He said early in the season he was trying to “see a lot of the ball” in his plate appearances and was driving the ball to left field a lot.

Hitting coach Dillon Lawson said that when looking into Hicks’ struggles this season, “we noticed that the bat speed is the exact same as what it was in the past, so we knew he was healthy from that standpoint and was able to generate that speed.”

“From there, it comes down to squaring up the ball to maximize that bat speed,” Lawson said. “Maybe there was a miss that was just a little bit too far below the ball, or a bit too on top. What’s been the biggest revelation for Hicks over this season has been just getting to see more pitches and understanding how the opposing pitchers will attack him.”

A 30 home run season for Hicks would require him to hit some sort of a legendary hot streak at this point, but he can proceed with more modest goals this year. He doesn’t have the comfort at the plate he may have had in 2018 or 2020, but if he builds on his June performance, he may have the chance to have a productive season.

Reliever Albert Abreu has been on a journey this season. After being traded from the Yankees to the Texas Rangers in spring training as the center of the Jose Trevino trade, he was later traded to Kansas City, where he spent less than three weeks before being designated for assignment. He made seven appearances for Texas for a 3.12 ERA. He appeared four times for the Royals, netting a 4.12 ERA.

After returning to the Yankees a little over a week ago, Abreu has made two appearances for a total of 3 1/3 innings, allowing one hit, two walks and zero runs.

These are small samples, but the Yankees’ reputation for “figuring out” struggling pitchers is growing, and getting Abreu back on track would mean that they essentially got Trevino, the best defensive catcher in the league, in exchange for one player — a non-prospect.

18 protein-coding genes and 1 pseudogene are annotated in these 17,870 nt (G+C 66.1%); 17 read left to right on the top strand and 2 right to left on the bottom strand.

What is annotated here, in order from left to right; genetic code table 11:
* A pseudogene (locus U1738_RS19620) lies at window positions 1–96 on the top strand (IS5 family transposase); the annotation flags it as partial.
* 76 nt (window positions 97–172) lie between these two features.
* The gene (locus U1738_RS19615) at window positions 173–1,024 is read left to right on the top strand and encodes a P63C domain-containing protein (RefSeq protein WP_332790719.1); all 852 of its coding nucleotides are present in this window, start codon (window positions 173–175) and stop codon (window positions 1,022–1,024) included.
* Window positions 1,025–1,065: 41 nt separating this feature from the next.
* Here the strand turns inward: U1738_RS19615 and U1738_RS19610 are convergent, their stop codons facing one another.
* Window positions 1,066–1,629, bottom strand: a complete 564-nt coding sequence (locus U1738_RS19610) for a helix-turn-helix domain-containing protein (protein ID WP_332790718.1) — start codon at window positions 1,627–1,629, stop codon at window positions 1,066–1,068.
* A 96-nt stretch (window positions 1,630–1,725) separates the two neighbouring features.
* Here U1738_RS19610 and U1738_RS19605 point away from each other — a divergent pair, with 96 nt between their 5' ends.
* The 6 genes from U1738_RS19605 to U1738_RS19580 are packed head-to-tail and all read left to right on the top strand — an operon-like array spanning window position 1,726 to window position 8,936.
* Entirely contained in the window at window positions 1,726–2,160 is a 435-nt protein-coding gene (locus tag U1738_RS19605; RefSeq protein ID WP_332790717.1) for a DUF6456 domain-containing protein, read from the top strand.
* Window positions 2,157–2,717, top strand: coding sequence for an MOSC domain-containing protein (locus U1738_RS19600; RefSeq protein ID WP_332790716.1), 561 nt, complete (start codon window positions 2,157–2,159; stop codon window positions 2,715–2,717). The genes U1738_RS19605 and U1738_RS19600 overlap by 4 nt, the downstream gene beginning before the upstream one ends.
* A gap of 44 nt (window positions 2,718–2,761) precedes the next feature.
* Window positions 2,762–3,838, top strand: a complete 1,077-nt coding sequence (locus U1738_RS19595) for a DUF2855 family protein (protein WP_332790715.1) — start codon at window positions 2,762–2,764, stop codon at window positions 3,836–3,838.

So what did the Yankees tell Abreu upon his return? Let’s get back to basics, dude.

“Simplicity is king for him,” pitching coach Matt Blake said. “Just like, streamline your approach through home plate. Cut down the amount of things you’re trying to do in your delivery, with the hesitations, the shimmies … just be simple and attack home plate.”

Abreu’s walk rate spiked in Texas and Kansas City. He has a four-pitch mix: A four-seam, a two-seam, a slider and a changeup. His fastballs sit around 98 mph, but Blake said that when Abreu is trying to handle all four pitches around the zone, he struggles with command and begins scattering his pitches.

As such, the Yankees told him to focus on “the big part of the plate with sinkers, sliders and if you get the lefties — changeups,” Blake said.

In his 2 1/3-inning appearance on Monday, Abreu did just that.

The Yankees told Abreu that he should remember that stylistically, he is “closer to Clay Holmes than you are Greg Maddux.” He has powerful pitches with a lot of movement, and his approach will help determine his strike rate.

“I think that the nice thing is, it’s not something that’s new to him,” Blake said. “We rehashed what made him good last year, what made him feel good in spring training. We felt he was taking strides over the last year or so to keep his mindset tight and make focused, clear attacks toward home plate. So it wasn’t a complicated message and it wasn’t new to him. It was revisiting the good stuff that we’ve seen previously.”

(Photo of Anthony Rizzo: Gregory Fisher / USA Today)

You might also like

Latest Posts

Article information

Author: Neely Ledner

Last Updated: 07/25/2022

Views: 5812

Rating: 4.1 / 5 (62 voted)

Reviews: 93% of readers found this page helpful

Author information

Name: Neely Ledner

Birthday: 1998-06-09

Address: 443 Barrows Terrace, New Jodyberg, CO 57462-5329

Phone: +2433516856029

Job: Central Legal Facilitator

Hobby: Backpacking, Jogging, Magic, Driving, Macrame, Embroidery, Foraging

Introduction: My name is Neely Ledner, I am a bright, determined, beautiful, adventurous, adventurous, spotless, calm person who loves writing and wants to share my knowledge and understanding with you.